US Release Date: 06-16-1939
Directed by: Richard Thorpe
- Johnny Weissmuller, as
- Maureen O'Sullivan, as
- Jane Parker
- Johnny Sheffield, as
- Ian Hunter, as
- Mr. Austin Lancing
- Henry Stephenson, as
- Sir Thomas Lancing
- Frieda Inescort, as
- Mrs. Lancing
- Henry Wilcoxon, as
- Mr. 'Sandee' Sande
- Laraine Day, as
- Mrs. Richard Lancing
- Morton Lowry as
- Mr. Richard Lancing
Cheetah, Johnny Sheffield, Johnny Weissmuller and Maureen O'Sullivan pose for a family portrait.
Tarzan Finds a Son! was the fourth in MGM’s series about the famous jungle swinger. It was released in that greatest of all Hollywood years, 1939. As the title suggests Tarzan and Jane raise an infant son they find (or rather Cheetah finds) at the site of the plane crash that killed both his parents. The story skips ahead in time five years after a brief scene showing Tarzan and Jane naming their new baby “Boy”.
As in the previous three movies the dramatic tension arrives in the form of outsiders from civilization intruding on their jungle idyll. This time in the form of Boy’s relatives come in search of his birth parents. You see Boy is the sole remaining heir to the Greystoke fortune (in Edgar Rice Burroughs’ novels Tarzan was the Greystoke heir). Of course these outsiders quickly discover Boy is really the lost heir and begin their nefarious plans.
In the movies’ funniest scene Tarzan, Boy and Cheetah share an inside joke at the expense of these newcomers from the outside world. At breakfast, while Jane fries an ostrich egg in the other room, the three of them whisper in each other’s ears and then crack-up laughing at their guests.
Jane is later hoodwinked into believing his relatives actually want to take Boy back to London to be educated, so she traps Tarzan at the bottom of a waterfall grotto, knowing he would never otherwise agree to let Boy go. This all leads to an action packed climax involving savage natives, Boy running to free Tarzan, chimps riding on elephants and Jane suffering a near fatal spear wound.
7-year-old Johnny Sheffield steals the movie as Boy. He matches Johnny Weissmuller swimming stroke for swimming stroke and vine swing for vine swing. He even does a miniature Tarzan yell whenever he finds himself in danger, which is quite often if you can believe it. In one scene he gets caught in a giant spider web. He later outruns a lion and swims faster than a crocodile. He would appear in all but the final Weissmuller Tarzan picture. John Sheffield died in October, 2010 at the age of 79.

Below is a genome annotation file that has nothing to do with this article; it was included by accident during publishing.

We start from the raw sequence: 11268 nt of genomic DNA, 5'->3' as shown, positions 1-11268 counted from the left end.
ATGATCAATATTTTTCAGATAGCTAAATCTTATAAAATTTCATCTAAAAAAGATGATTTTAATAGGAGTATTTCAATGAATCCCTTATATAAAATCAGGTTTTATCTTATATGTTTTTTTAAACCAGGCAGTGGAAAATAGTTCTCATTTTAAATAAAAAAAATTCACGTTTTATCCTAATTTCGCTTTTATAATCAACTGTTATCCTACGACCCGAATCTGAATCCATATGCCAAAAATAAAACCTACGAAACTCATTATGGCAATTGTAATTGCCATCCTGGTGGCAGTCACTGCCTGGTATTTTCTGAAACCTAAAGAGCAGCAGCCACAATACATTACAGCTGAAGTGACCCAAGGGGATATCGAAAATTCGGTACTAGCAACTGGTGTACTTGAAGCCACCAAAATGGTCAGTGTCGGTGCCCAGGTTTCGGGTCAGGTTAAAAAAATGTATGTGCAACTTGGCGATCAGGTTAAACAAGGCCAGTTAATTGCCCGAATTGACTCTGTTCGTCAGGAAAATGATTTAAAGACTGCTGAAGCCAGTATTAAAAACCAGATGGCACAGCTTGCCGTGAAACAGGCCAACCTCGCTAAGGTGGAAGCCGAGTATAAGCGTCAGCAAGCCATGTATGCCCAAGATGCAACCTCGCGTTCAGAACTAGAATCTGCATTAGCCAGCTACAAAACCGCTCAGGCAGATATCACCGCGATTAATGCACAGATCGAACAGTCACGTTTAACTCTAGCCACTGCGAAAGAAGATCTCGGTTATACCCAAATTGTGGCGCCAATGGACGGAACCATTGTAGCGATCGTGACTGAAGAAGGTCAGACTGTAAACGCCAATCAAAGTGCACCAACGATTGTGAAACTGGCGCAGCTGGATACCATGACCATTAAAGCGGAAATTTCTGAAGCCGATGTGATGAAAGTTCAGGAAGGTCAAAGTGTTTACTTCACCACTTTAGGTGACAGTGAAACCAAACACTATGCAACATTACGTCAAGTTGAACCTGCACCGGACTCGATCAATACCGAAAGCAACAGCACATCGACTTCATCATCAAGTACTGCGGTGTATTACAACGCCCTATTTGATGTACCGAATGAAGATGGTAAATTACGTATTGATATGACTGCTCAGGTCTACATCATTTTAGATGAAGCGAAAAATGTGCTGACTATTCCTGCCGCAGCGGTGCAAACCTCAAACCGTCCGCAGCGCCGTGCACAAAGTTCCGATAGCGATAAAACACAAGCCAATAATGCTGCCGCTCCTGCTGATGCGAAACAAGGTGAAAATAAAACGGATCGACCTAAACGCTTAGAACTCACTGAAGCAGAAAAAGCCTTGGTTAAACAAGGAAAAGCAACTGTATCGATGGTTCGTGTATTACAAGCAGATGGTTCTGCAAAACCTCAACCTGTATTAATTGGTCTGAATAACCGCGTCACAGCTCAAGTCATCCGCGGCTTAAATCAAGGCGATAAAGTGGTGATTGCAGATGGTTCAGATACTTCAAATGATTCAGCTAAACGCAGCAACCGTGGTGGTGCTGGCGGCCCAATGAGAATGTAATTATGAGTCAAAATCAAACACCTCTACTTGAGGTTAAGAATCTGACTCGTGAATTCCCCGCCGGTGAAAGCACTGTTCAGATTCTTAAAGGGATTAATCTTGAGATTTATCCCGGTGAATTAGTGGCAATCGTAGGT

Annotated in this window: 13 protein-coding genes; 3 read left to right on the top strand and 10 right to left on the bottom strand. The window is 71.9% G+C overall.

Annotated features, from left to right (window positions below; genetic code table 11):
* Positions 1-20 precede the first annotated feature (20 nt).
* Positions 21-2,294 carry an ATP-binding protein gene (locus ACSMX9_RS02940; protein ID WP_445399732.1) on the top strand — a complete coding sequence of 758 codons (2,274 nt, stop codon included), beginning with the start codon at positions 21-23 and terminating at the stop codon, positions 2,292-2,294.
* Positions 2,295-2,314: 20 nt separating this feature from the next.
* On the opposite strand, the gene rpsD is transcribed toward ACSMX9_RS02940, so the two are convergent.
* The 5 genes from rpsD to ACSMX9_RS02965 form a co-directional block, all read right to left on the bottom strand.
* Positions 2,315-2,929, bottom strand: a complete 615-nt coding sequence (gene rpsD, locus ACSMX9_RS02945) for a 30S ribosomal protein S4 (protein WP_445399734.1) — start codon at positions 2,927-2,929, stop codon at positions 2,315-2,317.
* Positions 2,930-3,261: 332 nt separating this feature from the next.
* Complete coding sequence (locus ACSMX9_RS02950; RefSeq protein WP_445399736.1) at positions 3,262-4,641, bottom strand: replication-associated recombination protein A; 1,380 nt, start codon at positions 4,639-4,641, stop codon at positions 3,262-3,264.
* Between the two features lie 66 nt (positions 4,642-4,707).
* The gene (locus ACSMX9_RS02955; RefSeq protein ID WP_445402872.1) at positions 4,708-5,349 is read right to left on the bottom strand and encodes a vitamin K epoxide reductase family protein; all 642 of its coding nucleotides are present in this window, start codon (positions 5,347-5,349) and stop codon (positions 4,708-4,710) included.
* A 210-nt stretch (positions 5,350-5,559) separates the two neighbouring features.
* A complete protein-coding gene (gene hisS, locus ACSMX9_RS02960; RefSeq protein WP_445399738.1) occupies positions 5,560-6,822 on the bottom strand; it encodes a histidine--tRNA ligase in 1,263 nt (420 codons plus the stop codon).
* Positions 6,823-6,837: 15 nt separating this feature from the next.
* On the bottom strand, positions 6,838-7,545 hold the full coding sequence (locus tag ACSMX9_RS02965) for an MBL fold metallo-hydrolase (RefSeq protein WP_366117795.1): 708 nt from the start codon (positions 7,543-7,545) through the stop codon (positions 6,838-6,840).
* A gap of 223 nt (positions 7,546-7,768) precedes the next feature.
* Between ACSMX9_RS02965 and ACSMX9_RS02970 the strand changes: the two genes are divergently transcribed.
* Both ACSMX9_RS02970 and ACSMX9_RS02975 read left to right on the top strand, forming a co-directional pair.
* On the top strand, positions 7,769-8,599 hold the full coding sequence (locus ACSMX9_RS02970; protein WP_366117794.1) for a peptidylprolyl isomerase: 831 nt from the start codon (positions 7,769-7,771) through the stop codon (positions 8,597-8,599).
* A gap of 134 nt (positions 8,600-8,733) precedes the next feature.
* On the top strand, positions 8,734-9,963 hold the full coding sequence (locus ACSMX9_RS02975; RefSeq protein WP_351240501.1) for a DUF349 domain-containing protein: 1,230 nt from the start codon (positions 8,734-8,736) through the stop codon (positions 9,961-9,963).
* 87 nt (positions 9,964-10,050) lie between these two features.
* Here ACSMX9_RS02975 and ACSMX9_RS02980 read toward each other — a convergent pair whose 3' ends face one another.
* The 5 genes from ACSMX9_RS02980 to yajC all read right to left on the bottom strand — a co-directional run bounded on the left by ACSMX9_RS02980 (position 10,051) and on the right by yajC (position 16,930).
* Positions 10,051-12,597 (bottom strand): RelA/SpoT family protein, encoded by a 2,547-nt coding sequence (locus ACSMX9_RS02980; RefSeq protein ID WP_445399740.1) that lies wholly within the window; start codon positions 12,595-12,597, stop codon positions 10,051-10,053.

Maureen O’Sullivan was pregnant in real life and intended this to be her last outing as Jane Parker. She originally died at the end but the scene was re-shot after preview audiences reacted with outrage. She would appear in two more movies as Jane before leaving the jungle for good. Weissmuller would keep on playing his most famous role throughout the 1940s bringing his final Tarzan movie tally to an even dozen.
Although Tarzan and Jane clearly had a very satisfying physical relationship they were never legally wed. And so Tarzan had to find a son. As a kid I wanted to be Boy. As played by the young John Sheffield he seemed to be having so much fun. This just might be my favorite Tarzan movie.
Johnny Weissmuller and Johnny Sheffield as Tarzan and Boy.
Having just watched Tarzan and His Mate, I was struck by the huge change in tone. Gone is the sexual heat between Tarzan and Jane. It is replaced with the wholesomeness of a family being threatened by outside forces. Whereas Tarzan had never appeared in his films until the twenty minute mark, he appears here after only eight minutes. The saddest difference is that Jane has tradeded her jungle bikini in for a conservative dress, suitable for a mother. It also helps to hide her baby bulge.